Hartley Victoria Methodist College

Manchester, ENGLAND

Extent

1.00 reel_of_microfilm

Biographical or Historical Information

Hugh Bourne was born April 3, 1772, in Stoke-on-Trent, Staffordshire, England, the son of Joseph and Ellen Bourne. As a youth, he was apprenticed to his uncle as a wheelwright, and eventually pursued this trade being principally concerned with windmill and watermill wheels. From his childhood he sought an inner conviction of salvation and he spent, as he put it, "twenty sorrowful years" in this pursuit. In 1799, at the age of twenty-seven, he achieved this goal. From that point on, he began to seek a way to be a preacher of the gospel, although by necessity he continued in his trade.

Bourne joined the Methodist movement, but his support of the "camp meeting" type of open-air evangelism did not endear him to many fellow Methodists. Bourne learned much about the camp meeting when the American evangelist Lorenzo Dow (1777-1834) visited England, and on May 31, 1807, he put his knowledge into practice by organizing the first English camp meeting at Mow Cop, on the border of Cheshire and Staffordshire. The Methodist authorities condemned the proceedings as "highly improper in England," and excluded Bourne from the circuit in 1808. Bourne and his followers organized under the name Camp Meeting Methodists.

In 1810, William Clowes (1780-1851) was also excluded from the Methodist circuit for much the same reasons as Bourne's exclusion. On February 12, 1812, the Camp Meeting Methodists and the Clowesites coalesced into one body, taking the name Primitive Methodists. Emphasis on the camp meeting as a channel of evangelism was unquestioned.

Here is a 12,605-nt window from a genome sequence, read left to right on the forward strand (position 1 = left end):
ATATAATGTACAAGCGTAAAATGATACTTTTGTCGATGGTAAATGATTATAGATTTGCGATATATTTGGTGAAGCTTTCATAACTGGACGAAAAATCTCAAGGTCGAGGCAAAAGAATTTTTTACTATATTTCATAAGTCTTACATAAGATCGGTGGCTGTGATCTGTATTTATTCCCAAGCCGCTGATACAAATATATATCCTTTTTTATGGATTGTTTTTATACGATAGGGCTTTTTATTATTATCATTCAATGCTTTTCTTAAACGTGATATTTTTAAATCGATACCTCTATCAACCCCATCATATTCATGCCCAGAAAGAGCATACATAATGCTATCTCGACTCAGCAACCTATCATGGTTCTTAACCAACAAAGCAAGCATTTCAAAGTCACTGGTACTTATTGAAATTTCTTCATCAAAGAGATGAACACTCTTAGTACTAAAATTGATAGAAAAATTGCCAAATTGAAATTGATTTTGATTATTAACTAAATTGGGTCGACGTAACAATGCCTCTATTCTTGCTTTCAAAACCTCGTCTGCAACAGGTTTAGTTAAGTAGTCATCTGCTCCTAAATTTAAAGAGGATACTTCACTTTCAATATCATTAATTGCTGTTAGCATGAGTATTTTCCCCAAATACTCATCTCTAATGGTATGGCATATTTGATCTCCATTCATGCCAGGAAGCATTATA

For the next forty years, Bourne traveled widely, founding Primitive Methodist societies, which by the time of his death numbered one hundred ten thousand persons with five hundred and more circuit-riding pastors. In 1829, a mission field was opened in America, with stations in New York, Philadelphia, and Upper Canada. In 1840, the United States churches became independent of the English conference. Bourne, at the age of seventy-two, in 1844 undertook a journey to Upper Canada to oversee the mission there. After being there for a year, he accepted an invitation to visit the United States societies of the "Primitive Methodist connexion," as he called it, en route back to England. He sailed from New York for Liverpool in the spring of 1846.

Hugh Bourne died at Bemersley, Staffordshire, England, on October 11, 1852.

Accruals and Additions

The materials for this collection were purchased by the Billy Graham Center Archives.

No Accession number

September 22, 1982

Galen R. Wilson
Title
Collection 068 Papers of Hugh Bourne
Description rules
dacs
Language of description
English

Repository Details

Part of the Billy Graham Center Archives Repository